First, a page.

Appoint an appropriate estate trustee: The creator will need an estate trustee who understands their work and the moral rights connected with them, as well as the fiduciary nature and obligations of the role. In the instance of J.R.R. Tolkien, for many years the estate trustee of his estate was his son Christopher Tolkien. Christopher was intimately familiar with his father’s work, having laboured to publish his manuscripts and unpublished books throughout his life. He was also involved in numerous litigation battles, including an $80 million suit against Warner Brothers in 2012 for their use of copyrighted works in gambling machines, which the Tolkien Estate claimed fell outside of the original licensing agreement made in 1969 and harmed Tolkien’s legacy.[9]

It may also be prudent to prepare a separate Will that deals exclusively with the copyright, and appoint an alternate estate trustee just for those assets. This Secondary Will could deal with intellectual property which is not subject to probate, in turn ensuring the privacy of those rights.

Document and value the copyright: It is advisable for a creator to engage professionals to accurately value the copyright interest and the ability of their future estate to deal with them. The creator should consider how many copyrights they hold, licensing agreements or assignments they have made to third parties and the rights that will require ongoing management. This is especially important where the value of the copyright is likely to comprise a large part of the estate.


The economic and moral rights associated with copyrighted works can be of enormous importance not just to the creator during their lifetime but to their beneficiaries after death. As such, it is important for those with copyrighted works to think carefully about how they wish to deal with these rights on their passing and to appoint suitable fiduciaries to then deal with these assets and protect them.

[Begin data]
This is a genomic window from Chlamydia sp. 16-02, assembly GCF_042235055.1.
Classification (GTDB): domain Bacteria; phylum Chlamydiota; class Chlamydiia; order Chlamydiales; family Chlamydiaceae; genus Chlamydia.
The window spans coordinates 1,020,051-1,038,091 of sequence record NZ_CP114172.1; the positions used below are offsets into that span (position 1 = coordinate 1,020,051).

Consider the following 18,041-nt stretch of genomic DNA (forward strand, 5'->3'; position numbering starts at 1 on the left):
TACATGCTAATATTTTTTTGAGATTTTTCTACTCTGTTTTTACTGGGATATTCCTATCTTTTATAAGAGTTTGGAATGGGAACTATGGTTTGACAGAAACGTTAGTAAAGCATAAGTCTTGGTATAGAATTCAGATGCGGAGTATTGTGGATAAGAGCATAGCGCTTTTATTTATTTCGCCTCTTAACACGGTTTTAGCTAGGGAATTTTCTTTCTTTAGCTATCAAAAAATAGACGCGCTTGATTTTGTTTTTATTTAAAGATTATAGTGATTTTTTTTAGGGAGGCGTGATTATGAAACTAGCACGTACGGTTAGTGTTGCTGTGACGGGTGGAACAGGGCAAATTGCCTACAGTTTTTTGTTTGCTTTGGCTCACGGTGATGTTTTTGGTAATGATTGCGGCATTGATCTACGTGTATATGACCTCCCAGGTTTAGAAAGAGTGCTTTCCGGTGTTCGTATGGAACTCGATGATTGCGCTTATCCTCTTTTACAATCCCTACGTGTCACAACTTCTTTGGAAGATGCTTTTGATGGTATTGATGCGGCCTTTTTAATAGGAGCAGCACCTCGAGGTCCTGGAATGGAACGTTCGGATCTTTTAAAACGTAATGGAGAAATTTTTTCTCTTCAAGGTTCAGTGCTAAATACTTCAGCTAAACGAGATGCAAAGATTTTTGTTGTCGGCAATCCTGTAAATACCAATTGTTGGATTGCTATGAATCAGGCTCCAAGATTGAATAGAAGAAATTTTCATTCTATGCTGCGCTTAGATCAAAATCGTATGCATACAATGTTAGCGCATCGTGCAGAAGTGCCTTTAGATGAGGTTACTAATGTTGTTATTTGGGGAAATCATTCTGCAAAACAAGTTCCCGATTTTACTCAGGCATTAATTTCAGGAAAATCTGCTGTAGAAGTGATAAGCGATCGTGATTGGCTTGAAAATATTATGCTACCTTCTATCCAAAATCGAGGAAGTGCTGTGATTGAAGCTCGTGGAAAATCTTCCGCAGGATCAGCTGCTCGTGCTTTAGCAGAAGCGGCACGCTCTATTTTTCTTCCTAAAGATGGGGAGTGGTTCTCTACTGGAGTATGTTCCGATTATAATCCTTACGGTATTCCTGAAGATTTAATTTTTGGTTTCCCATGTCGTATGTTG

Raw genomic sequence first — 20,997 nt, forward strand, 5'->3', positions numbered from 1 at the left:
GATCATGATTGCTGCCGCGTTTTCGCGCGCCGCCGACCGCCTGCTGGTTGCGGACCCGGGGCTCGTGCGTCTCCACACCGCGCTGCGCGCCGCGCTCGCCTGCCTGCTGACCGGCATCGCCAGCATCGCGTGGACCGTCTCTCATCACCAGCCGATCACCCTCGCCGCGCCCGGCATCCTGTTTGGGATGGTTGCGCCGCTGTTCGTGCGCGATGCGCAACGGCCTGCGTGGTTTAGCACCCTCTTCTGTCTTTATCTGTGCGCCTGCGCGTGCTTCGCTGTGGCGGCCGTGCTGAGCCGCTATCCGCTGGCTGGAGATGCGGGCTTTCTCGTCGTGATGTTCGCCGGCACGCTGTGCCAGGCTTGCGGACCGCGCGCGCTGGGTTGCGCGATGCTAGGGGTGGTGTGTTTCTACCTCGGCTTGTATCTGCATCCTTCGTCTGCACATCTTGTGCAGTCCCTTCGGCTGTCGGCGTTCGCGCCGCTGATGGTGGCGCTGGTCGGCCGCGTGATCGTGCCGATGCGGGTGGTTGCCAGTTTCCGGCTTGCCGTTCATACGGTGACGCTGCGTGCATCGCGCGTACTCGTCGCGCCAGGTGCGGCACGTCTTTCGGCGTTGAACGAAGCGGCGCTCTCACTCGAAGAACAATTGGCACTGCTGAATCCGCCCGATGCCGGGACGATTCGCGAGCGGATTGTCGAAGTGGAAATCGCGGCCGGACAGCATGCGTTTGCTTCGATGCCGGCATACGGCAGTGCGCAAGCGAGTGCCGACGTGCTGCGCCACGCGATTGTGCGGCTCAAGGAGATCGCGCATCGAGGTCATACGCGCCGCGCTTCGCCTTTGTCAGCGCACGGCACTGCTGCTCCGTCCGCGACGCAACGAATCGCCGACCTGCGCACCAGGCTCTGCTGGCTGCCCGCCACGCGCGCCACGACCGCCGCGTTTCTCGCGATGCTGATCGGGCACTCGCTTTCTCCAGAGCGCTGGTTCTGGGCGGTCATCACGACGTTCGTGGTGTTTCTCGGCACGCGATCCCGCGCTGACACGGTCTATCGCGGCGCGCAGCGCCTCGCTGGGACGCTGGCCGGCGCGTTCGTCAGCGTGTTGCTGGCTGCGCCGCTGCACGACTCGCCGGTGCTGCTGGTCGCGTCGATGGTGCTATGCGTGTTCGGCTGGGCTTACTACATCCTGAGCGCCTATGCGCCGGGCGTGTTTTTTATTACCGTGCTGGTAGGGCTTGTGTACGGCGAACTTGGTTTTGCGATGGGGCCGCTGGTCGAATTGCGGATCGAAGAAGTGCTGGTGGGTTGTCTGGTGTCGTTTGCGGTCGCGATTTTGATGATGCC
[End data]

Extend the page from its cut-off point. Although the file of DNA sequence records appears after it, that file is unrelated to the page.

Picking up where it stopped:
[1] Copyright Act, (R.S.C., 1985, c. C-42) section 3(1) – the Copyright Act is a piece of federal legislation that governs all copyrights in Canada.

[2] Ibid section 14.1

[3] In 2023, Canada signed the Canada-United States-Mexico Agreement (CUSMA) which increased the post-death copyright period from 50 to 70 years.

[4] For a copy of the Berne Convention (1886), see: https://treaties.un.org/doc/Publication/UNTS/Volume%20828/volume-828-I-11850-English.pdf

[5] The Tolkien Trust v. Polychron, C.D. Cal., No. 2:23-cv-04300, 6/1/23

[6] Estate of Martin Luther King, Jr., Inc. v. CBS, Inc, 194 F.3d 1211 (11th Cir. 1999)

[7] Williams v. Gaye, No. 15-56880 (9th Cir. 2018)

[8] The Guardian, ‘Prince family and advisers settle distribution of singer’s $156m estate’ (2 August, 2022) <https://www.theguardian.com/music/2022/aug/02/prince-singer-heir-distribution-estate>

[9] Fourth Age Limited et al. v. Warner Bros. Digital Distribution Inc et al. (CV 12-9912 ABC)